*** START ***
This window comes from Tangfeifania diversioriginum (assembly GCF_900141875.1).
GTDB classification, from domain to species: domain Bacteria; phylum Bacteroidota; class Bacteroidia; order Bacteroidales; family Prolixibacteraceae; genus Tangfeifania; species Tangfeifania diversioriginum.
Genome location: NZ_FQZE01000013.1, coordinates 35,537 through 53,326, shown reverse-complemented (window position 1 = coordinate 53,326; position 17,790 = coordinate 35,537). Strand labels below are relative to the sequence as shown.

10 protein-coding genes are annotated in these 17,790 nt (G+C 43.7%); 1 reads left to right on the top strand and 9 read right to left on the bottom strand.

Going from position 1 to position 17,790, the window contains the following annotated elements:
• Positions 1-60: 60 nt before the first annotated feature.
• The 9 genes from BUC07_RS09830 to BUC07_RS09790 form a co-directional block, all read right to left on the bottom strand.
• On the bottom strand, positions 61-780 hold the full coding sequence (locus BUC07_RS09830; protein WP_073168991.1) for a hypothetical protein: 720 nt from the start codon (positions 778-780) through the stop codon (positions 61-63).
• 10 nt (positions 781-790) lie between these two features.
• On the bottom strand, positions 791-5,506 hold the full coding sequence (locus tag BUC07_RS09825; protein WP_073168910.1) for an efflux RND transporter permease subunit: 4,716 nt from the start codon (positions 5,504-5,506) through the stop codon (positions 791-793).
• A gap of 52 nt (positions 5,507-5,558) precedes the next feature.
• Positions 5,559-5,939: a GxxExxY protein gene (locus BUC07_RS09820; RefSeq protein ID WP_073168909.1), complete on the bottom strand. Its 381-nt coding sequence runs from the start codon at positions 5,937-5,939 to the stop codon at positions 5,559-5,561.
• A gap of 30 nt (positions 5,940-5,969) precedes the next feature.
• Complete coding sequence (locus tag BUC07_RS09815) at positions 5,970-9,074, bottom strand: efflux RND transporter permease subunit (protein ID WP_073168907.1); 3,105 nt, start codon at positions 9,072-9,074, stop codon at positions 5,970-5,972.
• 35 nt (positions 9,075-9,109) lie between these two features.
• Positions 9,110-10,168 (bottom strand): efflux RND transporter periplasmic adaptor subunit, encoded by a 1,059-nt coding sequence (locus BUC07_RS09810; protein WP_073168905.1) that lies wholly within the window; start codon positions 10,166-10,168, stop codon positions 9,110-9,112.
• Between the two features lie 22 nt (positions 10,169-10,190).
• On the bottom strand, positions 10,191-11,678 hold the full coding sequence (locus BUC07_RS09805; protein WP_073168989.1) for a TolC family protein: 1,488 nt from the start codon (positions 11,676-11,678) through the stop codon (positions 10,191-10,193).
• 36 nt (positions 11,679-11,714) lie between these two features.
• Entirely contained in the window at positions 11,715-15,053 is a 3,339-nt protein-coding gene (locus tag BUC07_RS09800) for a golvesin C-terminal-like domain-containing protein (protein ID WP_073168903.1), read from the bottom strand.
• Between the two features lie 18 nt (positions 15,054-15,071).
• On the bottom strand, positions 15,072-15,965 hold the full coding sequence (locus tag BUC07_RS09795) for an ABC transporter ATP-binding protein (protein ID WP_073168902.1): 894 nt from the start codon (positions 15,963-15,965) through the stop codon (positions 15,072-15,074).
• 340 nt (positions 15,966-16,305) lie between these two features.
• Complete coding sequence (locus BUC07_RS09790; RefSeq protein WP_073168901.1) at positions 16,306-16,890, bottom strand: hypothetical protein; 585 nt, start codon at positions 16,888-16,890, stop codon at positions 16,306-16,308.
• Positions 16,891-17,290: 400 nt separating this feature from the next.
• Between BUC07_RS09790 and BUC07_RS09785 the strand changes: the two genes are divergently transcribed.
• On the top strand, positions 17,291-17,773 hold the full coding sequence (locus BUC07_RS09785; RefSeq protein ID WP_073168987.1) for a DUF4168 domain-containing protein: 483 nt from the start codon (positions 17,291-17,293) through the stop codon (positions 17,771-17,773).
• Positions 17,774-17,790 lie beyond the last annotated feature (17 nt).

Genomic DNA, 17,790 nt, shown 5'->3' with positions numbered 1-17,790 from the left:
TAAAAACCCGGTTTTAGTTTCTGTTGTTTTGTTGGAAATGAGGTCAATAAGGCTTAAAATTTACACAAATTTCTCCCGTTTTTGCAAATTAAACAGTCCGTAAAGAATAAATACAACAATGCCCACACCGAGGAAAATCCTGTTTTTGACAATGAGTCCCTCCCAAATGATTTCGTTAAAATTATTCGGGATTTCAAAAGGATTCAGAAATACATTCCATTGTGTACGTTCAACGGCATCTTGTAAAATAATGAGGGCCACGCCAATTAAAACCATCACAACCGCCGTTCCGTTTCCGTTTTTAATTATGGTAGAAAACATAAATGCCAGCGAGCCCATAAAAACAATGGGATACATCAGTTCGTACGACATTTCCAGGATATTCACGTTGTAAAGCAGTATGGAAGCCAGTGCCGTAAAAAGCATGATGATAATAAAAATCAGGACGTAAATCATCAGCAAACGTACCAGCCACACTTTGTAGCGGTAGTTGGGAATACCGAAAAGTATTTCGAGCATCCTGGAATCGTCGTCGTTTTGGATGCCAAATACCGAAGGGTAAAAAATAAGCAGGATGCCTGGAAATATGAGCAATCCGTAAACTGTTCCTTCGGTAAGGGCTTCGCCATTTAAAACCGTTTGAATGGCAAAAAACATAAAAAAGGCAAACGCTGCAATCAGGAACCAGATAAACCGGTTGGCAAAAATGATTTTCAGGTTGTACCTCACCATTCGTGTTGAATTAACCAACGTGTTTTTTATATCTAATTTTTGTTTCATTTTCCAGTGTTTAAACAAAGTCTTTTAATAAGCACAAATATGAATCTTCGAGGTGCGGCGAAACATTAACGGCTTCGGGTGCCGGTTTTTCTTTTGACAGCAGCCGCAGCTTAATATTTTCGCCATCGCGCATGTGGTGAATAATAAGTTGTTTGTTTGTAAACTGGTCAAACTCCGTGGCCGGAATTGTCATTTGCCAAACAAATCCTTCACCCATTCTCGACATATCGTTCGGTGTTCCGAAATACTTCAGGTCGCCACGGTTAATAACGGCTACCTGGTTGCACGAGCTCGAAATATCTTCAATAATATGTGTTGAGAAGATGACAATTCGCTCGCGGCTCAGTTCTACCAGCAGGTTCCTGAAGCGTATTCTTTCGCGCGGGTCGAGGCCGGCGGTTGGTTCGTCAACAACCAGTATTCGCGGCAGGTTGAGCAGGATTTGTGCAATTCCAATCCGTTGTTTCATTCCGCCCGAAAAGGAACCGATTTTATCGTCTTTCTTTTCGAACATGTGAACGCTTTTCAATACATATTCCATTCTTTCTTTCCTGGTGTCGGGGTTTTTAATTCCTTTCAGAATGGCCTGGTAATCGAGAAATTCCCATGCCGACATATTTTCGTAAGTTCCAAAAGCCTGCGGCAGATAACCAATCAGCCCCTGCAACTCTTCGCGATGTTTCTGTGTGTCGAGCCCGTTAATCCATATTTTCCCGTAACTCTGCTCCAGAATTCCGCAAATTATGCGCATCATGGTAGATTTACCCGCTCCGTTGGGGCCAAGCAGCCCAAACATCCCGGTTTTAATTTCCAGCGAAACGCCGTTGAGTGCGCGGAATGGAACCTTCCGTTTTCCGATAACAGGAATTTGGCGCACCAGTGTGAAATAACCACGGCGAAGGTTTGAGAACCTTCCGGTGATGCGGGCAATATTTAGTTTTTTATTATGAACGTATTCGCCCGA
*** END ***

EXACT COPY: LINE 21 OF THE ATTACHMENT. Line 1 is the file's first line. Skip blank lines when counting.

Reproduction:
• Between the two features lie 18 nt (positions 15,054-15,071).